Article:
Batty & Me

2019
Modified LED laptop screens, solar powered 12V battery, found bone, Egyptian cotton, webbing, rivets, cables
duration approx. 1 hour+
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From 28 August to 3 September 2019 the exhibition space of the Ethnographic Museum in Vall D'Alba, Spain was used by three invited artists and one curator in residence to build up an exhibition. Themes that connect the three artistic practices include the social nature of sculpture, slow by design, and life cycles.

Katrin has collected now-defunct LED laptop screens from computer repair shops around London and stripped them to their bare essentials. Disconnected from their function of computer processing visualisation, they become a raw material that fuses light and optics. These panels will be modified and connected to a solar-powered portable battery and be carried and worn together as crafted garments in public contexts. This meshing of everyday devices and clothing comments on utility and function as much as the long parallel trajectory of sculpture and technology. Much of what we see and experience today is through screens on our portable devices. This “immaterial” image is therefore turned around into artist’s materials in order to enhance its proximity to the human body. In their second-life as an outfit, the screens enact the prosthetic function of devices but this time with their own agency. As it moves around, the screens catch and reflect sunlight through their material properties. The work itself becomes site-responsive, catching rays of light and dispersing them through the landscape.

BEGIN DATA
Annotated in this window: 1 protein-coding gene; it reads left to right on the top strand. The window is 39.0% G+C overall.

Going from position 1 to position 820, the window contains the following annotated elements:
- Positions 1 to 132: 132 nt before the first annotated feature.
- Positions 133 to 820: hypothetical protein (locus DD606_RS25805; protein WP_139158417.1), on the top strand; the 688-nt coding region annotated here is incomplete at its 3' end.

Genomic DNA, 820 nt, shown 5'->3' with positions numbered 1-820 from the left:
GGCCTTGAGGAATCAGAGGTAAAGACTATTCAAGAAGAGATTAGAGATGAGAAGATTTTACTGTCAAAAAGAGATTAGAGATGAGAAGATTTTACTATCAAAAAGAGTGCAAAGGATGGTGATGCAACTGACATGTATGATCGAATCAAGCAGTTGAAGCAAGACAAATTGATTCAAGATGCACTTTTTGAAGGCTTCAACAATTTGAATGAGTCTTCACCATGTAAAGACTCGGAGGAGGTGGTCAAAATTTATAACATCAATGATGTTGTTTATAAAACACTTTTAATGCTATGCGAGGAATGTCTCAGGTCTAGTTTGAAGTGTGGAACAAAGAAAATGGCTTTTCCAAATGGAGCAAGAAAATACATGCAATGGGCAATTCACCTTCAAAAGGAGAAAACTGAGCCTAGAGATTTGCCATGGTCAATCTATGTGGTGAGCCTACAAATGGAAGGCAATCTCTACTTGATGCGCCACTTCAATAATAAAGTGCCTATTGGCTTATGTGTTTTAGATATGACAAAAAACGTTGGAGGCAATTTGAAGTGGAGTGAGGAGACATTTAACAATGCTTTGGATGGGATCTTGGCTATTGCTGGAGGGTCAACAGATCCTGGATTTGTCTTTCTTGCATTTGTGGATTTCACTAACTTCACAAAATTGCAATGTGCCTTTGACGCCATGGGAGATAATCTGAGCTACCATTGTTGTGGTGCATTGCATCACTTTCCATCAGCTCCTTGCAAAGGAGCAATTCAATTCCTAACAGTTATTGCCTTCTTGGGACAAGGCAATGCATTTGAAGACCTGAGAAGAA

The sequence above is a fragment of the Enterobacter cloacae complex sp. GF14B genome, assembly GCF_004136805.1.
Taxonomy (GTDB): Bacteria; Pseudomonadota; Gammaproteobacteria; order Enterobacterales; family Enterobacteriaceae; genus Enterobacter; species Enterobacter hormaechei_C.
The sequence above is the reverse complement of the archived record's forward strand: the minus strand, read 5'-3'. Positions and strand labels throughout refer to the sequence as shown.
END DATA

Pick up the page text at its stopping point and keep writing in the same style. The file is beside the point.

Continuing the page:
Other sculptural productions will be produced with local natural and discarded materials found in the environment of Vall d'Alba. A collection of found sticks lies somewhere in the space, part of it has transformed into the clothes hanger that displays Hanusch’s work in progress, chosen for its ideal natural shape fitting to the size of the human body. These gnarled organic formations appear strange, but connect to objects such as natural forked branches which were traditionally used in agriculture like tools visible on the first floor of the museum. These found parts as well as the ephemeral or performative nature of the garment combine notions of value with the essence of time - that art can be a fleeting moment of the meeting of materials and elements that combine and disintegrate in endless cycles.

An artist’s residency can have multiple purposes, among them, to give artists a new setting to research and test existing and developing projects, to inform about a new context in regard to its history, culture and different localities, and to meet new audiences. In Vall d’Alba, the artists offered to bring a new perspective into the town, to investigate local phenomenon and create artworks that respond to the regional context. This project had been organised by Pangaea Sculptors’ Centre - an initiative started in London to support, nurture and develop artists working with sculpture through mentoring, fabrication, education, commissioning opportunities and public events. In partnership with town halls of Vall d’Alba and Atzeneta del Maestrat, the residency took place during the Vall d’Alba August festival.

Text: Àngels Miralda